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A smaller quantity of cheese formed into a mini-wheel or cylinder-like shape.


A style that ranges from a very small sphere, as with Fresh Mozzarella (the size of a cherry), to larger than a softball for a Gouda or Edam cheese ball, and a Boccini or Bocci ball for Provolone.

Barny or Barnyardy

A descriptive term referring to strong farm-related aromas. Sometimes also called cowy. This characterization does not always indicate a negative quality.


A natural style of Cheddar cheese specifically produced for the manufacture of Pasteurized Process cheeses meant to be further processed (i.e., natural variety shredded cheese and a range of processed cheeses).

Basic Ingredient

A term usually referring to the milk source from which a cheese is made, such as cow's milk, ewe's milk or goat's milk. Rennet, cultures, enzymes and salt are also considered basic ingredients of cheese.


A nontraditional form some cheesemakers use in style presentation of their cheese. Basket Muenster cheese is an example that is readily available in Wisconsin.


The first milk a cow gives after calving. Very high in protein, beestings is used in Spain for the production of Armada, a strong, semi-firm cheese.


An unpleasant, biting flavor — usually an aftertaste. A bitter aftertaste is sometimes associated with variations in manufacturing and curing or aging procedures. It is more prevalent in cured cheeses that have a high-moisture content. Bitterness is often confused with astringency. True bitterness is a sensation that is typified by the aftertaste of grapefruit peel.


The French word for blue that is used in reference to the Blue-veined cheese varieties. Blue molds are typically Penicillium roqueforti or Penicillium glaucum. Famous varieties include Bleu, Gorgonzola and Stilton.®


The most common style of cheese produced for wholesale distribution. Descriptive of the size and shape of cheese before it is cut for distribution and sale. It is recognized as one of the major styles of natural cheese and is aged in 20-, 40-, 60- or 640-pound blocks.

Bloomy Rind

A descriptive term for an edible cheese rind (crust) that is covered with a harmless, flavor-producing growth of white Penicillium mold. The bloomy rind is formed by spraying the cheese surface with spores of Penicillium candidum mold before curing. Occasionally, brown, pink or red specks are interspersed through the white mold as it ages or cures. Bloomy-rind cheeses, such as Brie, Camembert and some Chèvres, are classified as soft-ripened.


A characteristic of cheese varieties that develop blue or green streaks of harmless, flavor-producing mold throughout the interior. Generally, veining gives cheese an assertive and piquant flavor.


A ball-shaped style, typical of Provolone cheese. Bocci weighs approximately 5 pounds. Boccini is a smaller version of Bocci, typically weighing about 2 pounds.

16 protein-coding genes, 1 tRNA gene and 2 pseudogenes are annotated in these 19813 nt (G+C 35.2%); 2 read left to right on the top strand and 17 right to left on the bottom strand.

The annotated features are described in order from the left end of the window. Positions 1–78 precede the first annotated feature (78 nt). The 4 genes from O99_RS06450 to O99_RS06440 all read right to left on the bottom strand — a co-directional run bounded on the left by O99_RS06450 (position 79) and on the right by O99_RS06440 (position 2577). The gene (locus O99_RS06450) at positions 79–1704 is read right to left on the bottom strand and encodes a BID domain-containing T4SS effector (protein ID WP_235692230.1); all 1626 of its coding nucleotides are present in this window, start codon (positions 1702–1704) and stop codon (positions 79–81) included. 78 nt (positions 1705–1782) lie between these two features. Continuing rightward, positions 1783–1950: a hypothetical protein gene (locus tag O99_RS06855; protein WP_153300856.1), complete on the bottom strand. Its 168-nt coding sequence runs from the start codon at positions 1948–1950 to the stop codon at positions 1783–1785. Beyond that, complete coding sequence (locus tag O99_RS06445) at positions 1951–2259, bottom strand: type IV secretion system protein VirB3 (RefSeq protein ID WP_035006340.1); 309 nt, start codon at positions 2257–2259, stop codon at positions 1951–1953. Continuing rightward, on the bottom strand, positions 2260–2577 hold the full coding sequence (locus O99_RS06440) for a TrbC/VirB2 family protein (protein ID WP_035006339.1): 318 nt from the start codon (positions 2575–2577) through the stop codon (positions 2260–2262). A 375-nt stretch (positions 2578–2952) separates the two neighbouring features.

A term describing a traditional-size Fresh Mozzarella ball, weighing 1-3/4 ounces. Bocconcini translates from Italian to English meaning little mouthfuls.


Represents the physical attributes of cheese when touched, handled, cut or eaten. The body may feel rubbery, firm, elastic, soft, resilient, yielding, supple, oily, etc. When rolled between the fingers or cut, it may appear waxy or crumbly. Its mouthfeel may be grainy or creamy. A cheese also may be felt to determine its condition of ripeness.


A nontraditional style in the Pasta Filata cheese family. Cheesemakers will take strands of this type of cheese and braid them for a special appearance.


A salt-and-water solution in which some cheese varieties are washed or dipped during the cheesemaking process. Certain cheeses, such as Feta, are packed or stored in brine.


A step in the manufacture of some cheese varieties where the whole cheese is floated briefly in a brine solution. Brining is common in the production of Mozzarella, Provolone, Swiss, Parmesan and Romano cheeses.

Broken Down

Refers to a change in the texture of cheese. For example, cheese may change from a firm, smooth or coarse, curdy or rubbery texture to a waxy (similar to cold butter), mealy or pasty texture.


During the curing process, washed-rind cheese varieties are brushed with liquids such as brine, beer, wine or brandy to maintain a moist rind and impart distinctive, earthy flavors. Parmesan and other hard cheeses may be brushed or rubbed with a vegetable oil.

bST/Bovine Somatotropin (Also see rBGH)

A naturally occurring protein hormone from the pituitary gland of cattle that affects the amount of milk produced by dairy cows.

Bulk Cheese

Cheese in its original manufactured form, such as a 40-pound block of Cheddar.


See Fat Content and Milkfat Content.

Butterfat (Fat, Milkfat)

The amount of butterfat/fat in any cheese. Fat content is determined by analyzing the fat in the dry matter of cheese. The fat is expressed as a percentage of the entire dry matter. In reference to cheese fat, milkfat and butterfat are synonymous. See Dry Matter.


The liquid which remains after churning butter from cultured cream. The liquid remaining after churning sweet cream is sweet cream buttermilk. Also a cultured skim milk.


A descriptive term for cheese with a high fat content, such as the double and triple creams, or cheese with a sweet flavor and creamy texture reminiscent of butter.